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Buying A Fixer-Upper Home For Your First Home

Written by on Thursday, 03 January 2013 6:00 pm
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For many people who have been sitting on the fence waiting and wondering if the housing market is rebounding, the signs are showing an improved chance to get into real estate while prices and loan rates are still low.

However, many of the homes on the market need some work and some need a lot of care. How do you know what to look for in a fixer-upper? If you're a first-time home buyer, purchasing a fixer-upper can be a good option because the price will be lower. But fixer-upper homes come with flaws and some can be huge.

Why a fixer-upper? In some areas, the housing market is very low on inventory, especially new and/or homes in top shape. Foreclosures and short sales, though, can offer better prices if you can deal with the home's maintenance needs.

Many first-time home buyers don't take into consideration the extra expenses needed to maintain a home. They carefully calculate the mortgage, downpayment, homeowners' association dues, property taxes, and other hard costs but they neglect to factor in the everyday repairs and maintenance for the property. Things like a new water heater, stove, microwave, central heating/air conditioning systems, washer/dryer and dishwasher repairs and even plumbing and roof repairs. These items might be new or relatively new when you move in but, in the not-too-distant future, they'll need repairing or replacing. When they do, the added costs can put a strain on homeowners' monthly budget.

With this in mind, buying a fixer-upper for your first home can be a great way to get into the real estate market at a good price. However, it's essential that you completely understand the home's necessary repairs before you buy. Things to consider include how much you'll save by buying a fixer-upper versus what you'll need to spend to make it livable, how old the home is, who will do the repairs, and how much patience you have for this project.

Real estate is also always about location for obvious reasons. You can have a fabulous home in a horrible location and then later nobody wants it. Or you can have an okay or fixer-upper home in an ideal location, and suddenly it's worth millions - easier to fix up a home than it is to change the entire surrounding location. So, when shopping for a fixer-upper, be very careful to survey the neighborhood and make sure it's in a location that is worth spending your time and money to fix it up.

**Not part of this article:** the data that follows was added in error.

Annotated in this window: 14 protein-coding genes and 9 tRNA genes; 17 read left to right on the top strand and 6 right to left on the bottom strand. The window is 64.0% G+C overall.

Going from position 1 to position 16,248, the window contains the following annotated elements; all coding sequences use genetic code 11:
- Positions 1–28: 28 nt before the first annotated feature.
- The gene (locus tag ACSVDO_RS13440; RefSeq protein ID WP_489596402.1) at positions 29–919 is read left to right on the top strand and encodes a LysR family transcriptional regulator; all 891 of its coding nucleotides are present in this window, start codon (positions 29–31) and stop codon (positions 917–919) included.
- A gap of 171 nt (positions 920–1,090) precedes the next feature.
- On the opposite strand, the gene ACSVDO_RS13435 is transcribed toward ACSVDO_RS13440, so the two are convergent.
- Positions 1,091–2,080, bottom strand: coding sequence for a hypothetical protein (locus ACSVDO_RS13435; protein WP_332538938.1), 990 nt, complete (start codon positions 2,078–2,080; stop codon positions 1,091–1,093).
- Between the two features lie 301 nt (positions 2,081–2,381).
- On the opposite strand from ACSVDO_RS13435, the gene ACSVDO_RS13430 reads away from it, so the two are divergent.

You need to carefully study the cost and savings by buying a fixer-upper. People buy these types of home to save money but if you end up under-estimating the home's cost to renovate it, you'll be either short on cash or very upset. Get a home inspection to ensure you understand the basic repairs and maintenance needs. If there are problems with the home, make sure you consult with experts to give you an idea about how much the repairs will likely cost. Also, be sure to consider the age of the home. If a home is very old, it can certainly have some charm t but it also can have a lot of nightmare issues that aren't always easy to spot. This can be things like plumbing or electric wiring issues, lack of insulation, structural or foundation problems... the list goes on. You don't have to steer clear of an older home but do your homework before you buy.

Part of doing your homework is finding an expert team to help with the repairs. If you're a handyman, that's fine, but there will likely be times when you'll need to turn to other experts for help and advice. Start gathering these resource contacts now before you buy so that you can have them available to look at the fixer-upper homes you're considering buying.

Finally, be short on expecting super fast progress and long on patience. Remodeling and even just making minor repairs can take longer than you think. Don't get impatient. Remember you chose a fixer-upper to save money. Taking the time to properly care for it will ensure that you have a comfortable home.

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  About the author, Phoebe Chongchua

Individual news stories are based upon the opinions of the writer and does not reflect the opinion of Realty Times.
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